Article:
The poetry of Jessica Simpkiss

Somewhere in the middle

Saturdays, early,
while the city still sleeps
we creep away before the
world comes to life – passing
empty parking lots with the city
mandated trees strangled by the
concrete that surround the centers
we pass by, but at least our conscious’
are clear as we pave over their brothers
and sisters for more shops that no one needs but
everyone cheers.  We slink out, no other
souls on the road yet, all their eyes still heavy
with sleep and some with booze, trading the
stores for the silver silos glinting in the
new days sun and road side carts with
greens for sale and an honesty box that preserves
money disguised as morality. The gloom of the
concrete slips away into pastures of green
and gold with old trailers dotting the side of the
road as we speed by. Railroad tracks click under
our tires again and again, tracks where little
girls sit dreaming of a loftier world they think
exists at their end.  We pass the feed and seed, it’s
red siding glowing against the peridot painted
pastures and I know the trip is half over, so I slow for
her to soak in something real, like the ducks and
chickens that run wild along the road and so I
can see the old fireplace that not so long ago stood
tall in the middle of the golden grain field, now just a pile of
rubble I never stopped to take the perfect picture of.
But even here, the city has crept in, its tedium
pushing through the pastures on billboards shadowing the front
yards of meager men who cannot afford the luxury they
promise, begging drivers to just keep driving through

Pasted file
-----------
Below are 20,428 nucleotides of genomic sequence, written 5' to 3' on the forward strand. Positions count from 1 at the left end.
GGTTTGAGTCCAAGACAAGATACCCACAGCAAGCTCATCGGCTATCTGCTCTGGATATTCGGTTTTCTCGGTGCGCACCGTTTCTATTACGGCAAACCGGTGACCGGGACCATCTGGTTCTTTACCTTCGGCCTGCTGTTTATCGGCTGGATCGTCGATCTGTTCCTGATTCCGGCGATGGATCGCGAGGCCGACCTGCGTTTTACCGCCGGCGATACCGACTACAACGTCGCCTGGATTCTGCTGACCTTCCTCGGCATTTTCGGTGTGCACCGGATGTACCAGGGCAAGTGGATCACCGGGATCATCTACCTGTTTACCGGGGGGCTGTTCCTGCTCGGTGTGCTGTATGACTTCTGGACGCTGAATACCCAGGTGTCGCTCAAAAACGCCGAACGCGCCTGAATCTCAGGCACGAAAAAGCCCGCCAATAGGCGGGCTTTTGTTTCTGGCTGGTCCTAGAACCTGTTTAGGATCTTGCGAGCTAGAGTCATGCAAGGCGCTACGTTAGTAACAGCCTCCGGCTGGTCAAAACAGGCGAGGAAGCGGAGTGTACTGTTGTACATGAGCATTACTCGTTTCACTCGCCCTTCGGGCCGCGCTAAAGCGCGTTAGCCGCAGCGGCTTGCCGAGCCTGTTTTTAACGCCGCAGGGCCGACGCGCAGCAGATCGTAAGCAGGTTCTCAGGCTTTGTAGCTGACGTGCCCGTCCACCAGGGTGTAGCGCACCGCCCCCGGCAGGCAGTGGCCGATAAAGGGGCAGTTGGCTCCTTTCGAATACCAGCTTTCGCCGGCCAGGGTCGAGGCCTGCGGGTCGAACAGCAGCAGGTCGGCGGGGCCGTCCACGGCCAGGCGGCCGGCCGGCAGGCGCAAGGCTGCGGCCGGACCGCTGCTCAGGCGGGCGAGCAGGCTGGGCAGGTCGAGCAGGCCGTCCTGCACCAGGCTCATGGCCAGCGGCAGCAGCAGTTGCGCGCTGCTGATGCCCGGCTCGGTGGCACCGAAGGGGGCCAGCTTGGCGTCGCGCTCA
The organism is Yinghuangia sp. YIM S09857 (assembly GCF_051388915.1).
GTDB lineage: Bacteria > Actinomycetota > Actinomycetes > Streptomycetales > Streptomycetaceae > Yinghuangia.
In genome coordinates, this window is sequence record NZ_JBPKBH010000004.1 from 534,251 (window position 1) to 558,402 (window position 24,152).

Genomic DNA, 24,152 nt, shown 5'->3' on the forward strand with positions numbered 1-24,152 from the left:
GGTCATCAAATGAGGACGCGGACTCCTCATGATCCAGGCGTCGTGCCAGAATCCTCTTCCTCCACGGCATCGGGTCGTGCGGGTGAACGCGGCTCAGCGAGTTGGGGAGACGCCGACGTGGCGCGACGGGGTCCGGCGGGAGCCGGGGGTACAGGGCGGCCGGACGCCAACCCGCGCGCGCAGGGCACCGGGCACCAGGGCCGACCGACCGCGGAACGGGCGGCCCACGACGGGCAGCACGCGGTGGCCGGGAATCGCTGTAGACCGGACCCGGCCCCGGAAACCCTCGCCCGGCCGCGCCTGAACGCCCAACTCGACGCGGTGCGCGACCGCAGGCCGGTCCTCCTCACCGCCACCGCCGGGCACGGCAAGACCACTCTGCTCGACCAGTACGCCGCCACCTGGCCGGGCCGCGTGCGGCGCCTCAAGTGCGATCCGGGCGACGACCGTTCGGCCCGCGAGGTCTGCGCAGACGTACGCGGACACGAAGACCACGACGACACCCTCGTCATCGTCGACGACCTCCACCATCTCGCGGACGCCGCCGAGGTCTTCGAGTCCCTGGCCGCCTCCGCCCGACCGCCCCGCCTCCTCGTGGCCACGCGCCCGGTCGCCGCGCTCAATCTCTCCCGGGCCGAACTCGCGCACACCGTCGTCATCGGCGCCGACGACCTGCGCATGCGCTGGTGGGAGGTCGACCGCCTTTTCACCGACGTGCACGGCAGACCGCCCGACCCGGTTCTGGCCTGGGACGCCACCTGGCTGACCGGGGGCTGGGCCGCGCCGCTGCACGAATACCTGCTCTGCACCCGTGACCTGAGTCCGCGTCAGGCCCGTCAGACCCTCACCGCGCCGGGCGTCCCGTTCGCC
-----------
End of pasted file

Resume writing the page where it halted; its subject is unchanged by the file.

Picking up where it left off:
to the other side where vast houses and shopping
galore await them, the promise of white sand beaches they
enjoy for a week, leaving the stench of the city behind in the
useless objects they jettison along the way.  But now it’s
winter, and the fields are dusted with frost while the signs
sit idle because everyone knows the winter is locals only.  I
enjoy the discreet passage of the trip, free of traffic and its
racket, finding pleasure in the fields and greens,
the quiet and the seas, only found when I’m lost, here,
somewhere in the middle.




Boys that love girls

When she was little
It was cute, the way the boys
loved her on playground time
In the shadow between the
swings and the red plastic slides
looking down her throat
when they made her laugh
and up her skirt when she
crossed the monkey bars
her legs hanging open, spilling
secrets of the little girl kind
that mothers try to hide behind
polka dots and candy strips

When she was older but
still young, playground time became
heavy lunchroom butterflies
and awkward shy sideways eyes
but the boys still knew to make
her laugh and kissed her quickly
when her eyes were closed while
the teachers looked the other way
jealous of the candied love in their
baby sized eyes, listening to her
laughs before the bell yells and
they’re are lost in lunchroom lullabies

When she’s older and not young
I wonder how the
boys will love her and if they’ll
remember to make her laugh
when they take her in the woods
and try to love her behind trees
when they think no one is looking
I hope that they do, but know that
they won’t because when boys
try to become men before they know
it’s true spelling, laughing to
them starts to mean crying and
little girl’s tears the badges
they earn as they learn to hunt love
for sport, forgetting the times
that love was once real
in the shadow between the
swings and the red plastic slides

Jessica Simpkiss lives and works in Virginia Beach, Virginia with her husband and daughter. She is a graduate of George Mason University where she received a degree in Art History.  Her work has most recently been published or is forthcoming in Hartskill Review, Zimbell House Publishing, West Trade Review, the Virginia Literary Journal, amongst others.

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